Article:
• June 18th, 2024
  • Tuesday, 03:10:41 PM

Pro-Immigrant Measures Also Bear Fruit at the Polls


Photo: America’s Voice Maribel Hastings

 

Maribel Hastings

Posted May 2, 2024

 

 

Now that some media outlets are reporting that President Joe Biden is considering extending immigration relief to certain undocumented immigrants, including the spouses of U.S. citizens, it’s important to remember that positive actions on immigration issues in an election year have borne fruit for Democrats, as Barack Obama proved in 2012 after creating DACA amidst enormous political pressure in his reelection.

 

Biden is under pressure from diverse groupings demanding action at the border, some who want it to be closed, if necessary, and to drastically limit the asylum process. Others argue that there should be a balance and that the border can be managed without undermining asylum laws. At the same time, they say, legal entry pathways for those with family or employment ties should be facilitated, and work permits should be extended to certain undocumented people, especially those who have been in the United States for decades.

 

With Donald Trump and his Republican Party exploiting the immigration issue to rile up their base in an election year, some argue that it would be political suicide for Biden to announce measures that benefit undocumented people.

 

Hispanics in general, like all U.S. voters, want balanced solutions that deal with the border in a humane and effective way.

 

But without trying to sound like a broken record, it’s important to review recent history and see how, even in the middle of the political pressure of an election year, there are bold actions on immigration that could benefit the Democrats electorally.

 

Obama won the presidency in 2008 promising immigration reform and obtained 67% of the Latino vote in his historic election. To win Republican “support” for said reform, Obama took more energetic measures at the border and interior of the country and deported half of humanity, so much so that he earned the nickname of “Deporter in Chief” from the head of UnidosUS (formerly National Council of La Raza, or NCLR), Janet Murguía.

 

The deportations displeased activists and Democratic legislators, but also many Hispanic voters. Millions live in families of mixed immigration statuses, where there are undocumented people, legal residents, and citizens who are voters.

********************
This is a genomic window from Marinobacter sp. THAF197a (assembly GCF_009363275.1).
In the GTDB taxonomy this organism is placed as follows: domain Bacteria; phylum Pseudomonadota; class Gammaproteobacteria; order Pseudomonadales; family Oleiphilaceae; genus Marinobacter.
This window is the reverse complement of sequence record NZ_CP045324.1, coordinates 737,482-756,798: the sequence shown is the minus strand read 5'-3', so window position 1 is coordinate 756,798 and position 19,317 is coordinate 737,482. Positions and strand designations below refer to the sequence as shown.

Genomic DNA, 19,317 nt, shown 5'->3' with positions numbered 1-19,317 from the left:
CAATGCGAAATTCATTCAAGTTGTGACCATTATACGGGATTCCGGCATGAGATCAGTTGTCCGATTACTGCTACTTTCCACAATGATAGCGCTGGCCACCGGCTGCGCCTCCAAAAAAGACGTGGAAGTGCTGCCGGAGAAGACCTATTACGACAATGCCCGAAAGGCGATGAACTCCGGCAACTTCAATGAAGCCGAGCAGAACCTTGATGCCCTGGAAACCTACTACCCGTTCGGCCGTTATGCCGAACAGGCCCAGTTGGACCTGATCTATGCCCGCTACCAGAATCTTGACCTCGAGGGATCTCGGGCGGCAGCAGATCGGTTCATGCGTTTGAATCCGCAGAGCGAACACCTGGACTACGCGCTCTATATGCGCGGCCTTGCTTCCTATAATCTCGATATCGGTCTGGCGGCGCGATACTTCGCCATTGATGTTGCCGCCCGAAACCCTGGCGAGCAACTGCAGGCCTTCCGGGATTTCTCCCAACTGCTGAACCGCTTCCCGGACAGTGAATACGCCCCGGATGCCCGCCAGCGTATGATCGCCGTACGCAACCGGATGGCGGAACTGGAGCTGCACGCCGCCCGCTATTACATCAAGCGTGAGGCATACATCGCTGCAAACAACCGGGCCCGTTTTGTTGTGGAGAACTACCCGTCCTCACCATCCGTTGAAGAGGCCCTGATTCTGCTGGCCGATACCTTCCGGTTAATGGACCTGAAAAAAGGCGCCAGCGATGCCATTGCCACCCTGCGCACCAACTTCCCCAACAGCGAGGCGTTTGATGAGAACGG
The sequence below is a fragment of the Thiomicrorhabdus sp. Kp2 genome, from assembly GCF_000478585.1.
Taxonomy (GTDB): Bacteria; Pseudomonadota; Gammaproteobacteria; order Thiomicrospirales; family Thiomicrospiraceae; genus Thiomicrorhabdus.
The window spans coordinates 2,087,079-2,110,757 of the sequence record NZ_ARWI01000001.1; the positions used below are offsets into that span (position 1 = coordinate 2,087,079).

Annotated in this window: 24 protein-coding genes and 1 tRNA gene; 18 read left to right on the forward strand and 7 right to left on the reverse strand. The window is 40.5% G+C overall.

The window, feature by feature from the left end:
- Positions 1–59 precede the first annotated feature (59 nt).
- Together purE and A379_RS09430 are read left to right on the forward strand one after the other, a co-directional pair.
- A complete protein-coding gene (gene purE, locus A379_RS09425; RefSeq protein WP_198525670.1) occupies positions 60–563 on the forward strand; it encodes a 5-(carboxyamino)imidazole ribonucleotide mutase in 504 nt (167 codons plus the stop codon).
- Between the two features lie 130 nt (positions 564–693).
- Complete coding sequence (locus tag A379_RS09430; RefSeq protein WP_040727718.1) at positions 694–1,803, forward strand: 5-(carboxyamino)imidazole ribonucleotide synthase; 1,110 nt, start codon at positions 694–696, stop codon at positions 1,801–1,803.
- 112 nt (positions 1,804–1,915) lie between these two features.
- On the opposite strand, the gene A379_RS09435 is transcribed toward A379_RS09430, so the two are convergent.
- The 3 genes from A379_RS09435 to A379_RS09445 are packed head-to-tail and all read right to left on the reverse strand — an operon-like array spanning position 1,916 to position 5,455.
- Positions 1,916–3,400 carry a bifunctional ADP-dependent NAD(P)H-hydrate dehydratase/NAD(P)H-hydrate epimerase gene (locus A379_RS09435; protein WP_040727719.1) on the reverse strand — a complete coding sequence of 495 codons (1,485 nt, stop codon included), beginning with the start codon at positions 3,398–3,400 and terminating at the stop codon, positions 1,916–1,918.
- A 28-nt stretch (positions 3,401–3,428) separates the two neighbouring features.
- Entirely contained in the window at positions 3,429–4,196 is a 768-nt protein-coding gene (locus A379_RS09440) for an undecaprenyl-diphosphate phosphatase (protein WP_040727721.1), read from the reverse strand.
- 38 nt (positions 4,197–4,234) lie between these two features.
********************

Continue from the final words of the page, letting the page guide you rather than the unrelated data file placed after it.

At the same time and in the face of inaction from Congress, the Dreamers intensified pressure on Obama to create an executive order that would protect them from deportation and offer them work permits. The White House insisted it could not do it.

 

Obama’s refusal, added to his deportation record, intensified the discontent among Latino voters, particularly in key states needed to win the White House. I’ve often said that in 2012, I visited Florida, Nevada, and Arizona to speak with Latino voters and the groups responsible for first registering them and then mobilizing them, and the common denominator was annoyance over an unfulfilled promise, the deportations, and above all, the refusal to at least protect the Dreamers.

 

It seems that Obama’s internal polling also confirmed he was running the risk of losing support among Latinos who formed part of the historic coalition of voters that catapulted him to victory in 2008. So it was that on June 15, 2012 Obama signed the executive order that created Deferred Action for Childhood Arrivals (DACA), which protects those who were able to benefit before the measure became mired in legal disputes from deportation, and grants them work permits.

 

After announcing DACA, Obama won re-election in 2012 with increased support among Latino voters, 71% compared to 67% in 2008.

 

Biden knows all of this first hand as he was Obama’s Vice President. Now, in his own re-election battle, the polls show him in a tight race with Trump and that means that every vote is important in order to prevail, especially in key states to win the presidency and where the Latino vote is important.

 

Hispanics in general, like all U.S. voters, want balanced solutions that deal with the border in a humane and effective way, while at the same time extending some immigration relief to those undocumented people who have been living in the United States for decades, are essential workers, and contribute to the economy through their taxes and their consumption.

 

Pro-immigrant measures also pay benefits at the polls.

 

Maribel Hastings is a Senior Advisor to América’s Voice.